My friends think I am crazy, you may too but I am so happy that summer is over. I enjoy the summer I really do but I love the winter. Any one who has regularly jumped on a plane and jetted of to the mountains for 6 months at a time probably knows exactly how I feel.
I have so many highlights from my last 5 seasons and can not wait to make some more. If you are heading out to the mountains for your first season whether it is for a ski instructor course or to work in a chalet here is a glimpse at what you have to look forward too.
When I did my first season I was 18 and wide eyed I had no idea what to expect and arrived in the resort with all the gear and no idea.
I had decided to pack virtually everything I owned from really practical to Timberland boots all the way through to the not so practical loafer. A quick word of advice don’t take loafers to a ski resort, not only will you never wear them but if you do you are more likely to injure yourself slipping over than you ever are skiing. Not only was packing everything I owned a pain on the plane but when I came to unpacking I quickly realised that I had no where near enough room in my shared studio apartment.
Other than quickly noticing some major packing flaws the first thing I realised is how friendly everyone in ski resorts are. In your first day you will make more friends than the rest of the year combined. Everyone is there for the same reason because they love skiing. Age, boarder or skier, background and ability do not matter in the slightest. I quickly settled in and embraced the goggle marks.
For me being able to ski everyday was a dream come true. Even if the light was flat and it was chucking down with snow I would try and get out at this point I decided I wanted to work here all the time and started my ski instructor courses.
Starting my instructor courses led to me my one true love in skiing which is being off piste and after 5 years of doing seasons I now rarely find myself on the groomed runs. The 2012/2013 ski season led to some amazing adventures for me.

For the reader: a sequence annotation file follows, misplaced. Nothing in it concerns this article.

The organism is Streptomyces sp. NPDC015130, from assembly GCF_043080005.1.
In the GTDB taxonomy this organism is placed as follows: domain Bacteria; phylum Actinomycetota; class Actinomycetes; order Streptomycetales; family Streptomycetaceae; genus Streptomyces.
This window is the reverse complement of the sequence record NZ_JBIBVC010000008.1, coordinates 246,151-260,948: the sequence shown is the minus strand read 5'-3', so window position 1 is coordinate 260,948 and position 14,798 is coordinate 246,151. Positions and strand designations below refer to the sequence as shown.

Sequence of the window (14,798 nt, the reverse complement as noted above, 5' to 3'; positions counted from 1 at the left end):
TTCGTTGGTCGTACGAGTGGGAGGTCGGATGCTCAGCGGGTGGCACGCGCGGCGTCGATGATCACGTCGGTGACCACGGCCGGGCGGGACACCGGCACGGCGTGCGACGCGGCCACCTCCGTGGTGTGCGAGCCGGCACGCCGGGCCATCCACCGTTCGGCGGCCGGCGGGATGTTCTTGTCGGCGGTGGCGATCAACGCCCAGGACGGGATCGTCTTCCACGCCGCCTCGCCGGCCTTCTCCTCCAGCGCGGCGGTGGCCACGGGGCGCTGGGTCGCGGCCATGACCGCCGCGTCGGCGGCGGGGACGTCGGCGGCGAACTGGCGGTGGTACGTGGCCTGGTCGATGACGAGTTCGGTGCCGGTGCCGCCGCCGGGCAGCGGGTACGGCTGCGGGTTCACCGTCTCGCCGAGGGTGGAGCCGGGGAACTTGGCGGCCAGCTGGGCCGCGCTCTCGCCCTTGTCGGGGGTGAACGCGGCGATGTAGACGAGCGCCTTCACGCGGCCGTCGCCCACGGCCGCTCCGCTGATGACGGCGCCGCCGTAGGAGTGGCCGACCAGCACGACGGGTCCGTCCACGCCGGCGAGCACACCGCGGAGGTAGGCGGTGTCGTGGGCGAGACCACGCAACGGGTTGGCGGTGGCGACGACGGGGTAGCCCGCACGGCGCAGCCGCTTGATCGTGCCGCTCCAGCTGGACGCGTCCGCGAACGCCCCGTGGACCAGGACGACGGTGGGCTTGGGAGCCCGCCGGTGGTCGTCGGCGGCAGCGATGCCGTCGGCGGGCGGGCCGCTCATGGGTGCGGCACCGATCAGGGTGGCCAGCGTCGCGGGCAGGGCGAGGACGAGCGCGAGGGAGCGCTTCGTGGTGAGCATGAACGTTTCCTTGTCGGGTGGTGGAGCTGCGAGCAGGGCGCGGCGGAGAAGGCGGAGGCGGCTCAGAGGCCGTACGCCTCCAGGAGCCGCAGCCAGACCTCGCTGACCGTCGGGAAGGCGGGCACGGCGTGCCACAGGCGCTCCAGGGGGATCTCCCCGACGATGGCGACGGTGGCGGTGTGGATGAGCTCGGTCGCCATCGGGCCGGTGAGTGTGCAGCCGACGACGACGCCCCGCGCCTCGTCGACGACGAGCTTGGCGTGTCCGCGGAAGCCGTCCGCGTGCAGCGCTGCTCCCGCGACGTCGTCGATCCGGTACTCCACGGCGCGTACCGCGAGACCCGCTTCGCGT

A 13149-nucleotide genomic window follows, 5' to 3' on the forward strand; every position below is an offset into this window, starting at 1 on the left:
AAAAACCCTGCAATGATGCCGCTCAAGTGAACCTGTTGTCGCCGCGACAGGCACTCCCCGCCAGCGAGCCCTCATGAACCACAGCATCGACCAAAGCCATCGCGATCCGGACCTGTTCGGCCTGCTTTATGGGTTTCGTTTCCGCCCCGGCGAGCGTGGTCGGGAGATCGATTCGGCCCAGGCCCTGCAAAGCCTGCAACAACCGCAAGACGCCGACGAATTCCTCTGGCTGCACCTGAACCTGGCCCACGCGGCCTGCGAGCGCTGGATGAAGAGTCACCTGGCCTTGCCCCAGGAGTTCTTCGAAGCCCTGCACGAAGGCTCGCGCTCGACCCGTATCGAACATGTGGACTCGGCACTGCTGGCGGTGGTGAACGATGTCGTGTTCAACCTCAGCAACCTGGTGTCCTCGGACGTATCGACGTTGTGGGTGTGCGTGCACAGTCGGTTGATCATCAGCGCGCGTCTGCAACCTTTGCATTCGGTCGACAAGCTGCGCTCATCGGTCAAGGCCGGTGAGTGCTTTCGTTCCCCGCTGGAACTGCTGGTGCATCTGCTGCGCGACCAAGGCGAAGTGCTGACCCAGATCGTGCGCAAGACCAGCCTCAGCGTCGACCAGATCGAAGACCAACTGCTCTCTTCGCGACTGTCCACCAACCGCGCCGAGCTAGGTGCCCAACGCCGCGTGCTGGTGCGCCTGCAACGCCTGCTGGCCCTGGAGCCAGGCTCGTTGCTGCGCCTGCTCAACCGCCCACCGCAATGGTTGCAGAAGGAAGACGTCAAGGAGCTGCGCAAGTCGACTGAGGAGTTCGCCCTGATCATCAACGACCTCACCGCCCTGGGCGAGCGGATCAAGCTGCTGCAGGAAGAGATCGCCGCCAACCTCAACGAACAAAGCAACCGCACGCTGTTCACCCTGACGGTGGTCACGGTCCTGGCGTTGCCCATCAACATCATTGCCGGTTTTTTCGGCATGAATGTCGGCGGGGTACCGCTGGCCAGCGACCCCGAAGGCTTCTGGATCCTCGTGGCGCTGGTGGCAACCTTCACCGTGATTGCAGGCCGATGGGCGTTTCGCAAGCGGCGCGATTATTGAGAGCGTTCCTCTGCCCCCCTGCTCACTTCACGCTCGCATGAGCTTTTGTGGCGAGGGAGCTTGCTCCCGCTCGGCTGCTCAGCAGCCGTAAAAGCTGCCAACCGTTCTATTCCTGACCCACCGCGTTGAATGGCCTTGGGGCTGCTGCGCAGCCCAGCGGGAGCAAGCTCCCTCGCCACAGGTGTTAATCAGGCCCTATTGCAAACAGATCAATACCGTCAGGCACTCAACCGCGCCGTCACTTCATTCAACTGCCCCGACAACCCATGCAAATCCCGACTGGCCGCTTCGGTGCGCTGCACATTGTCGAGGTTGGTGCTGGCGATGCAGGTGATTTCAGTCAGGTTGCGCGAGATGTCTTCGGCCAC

One of the most memorable was a 1700m climb to the top of the Tsanteleina. We started at 3 am and the climb to the summit took nearly 6 hours but it was worth every second. Not all off piste skiing involves ridiculously long walks though. Some of my most memorable days have been spent skiing terrain that is largely lift accessible.
The beauty of spending a whole season in a resort is you quickly get to learn all the secret powder stashes, gullies and entrances to some of the best off piste runs in the resort. You need to ensure that you have all the correct safety gear as well as a good knowledge of avalanche safety, risk assessment and rescue but as long as you do the fun you can have with walking very far at all is almost endless.
Of course none of this would be at all possible if it was not for the friends that I have had around me through out my time in the Alps. Every one there wants to see you improve, really strong skiers will take time out of their days to ski with you and help you get better. For me that is and always will be the best part about any ski season from ski instructor gap course to chalet work everyone just wants to have fun and help you get as good as you possibly can.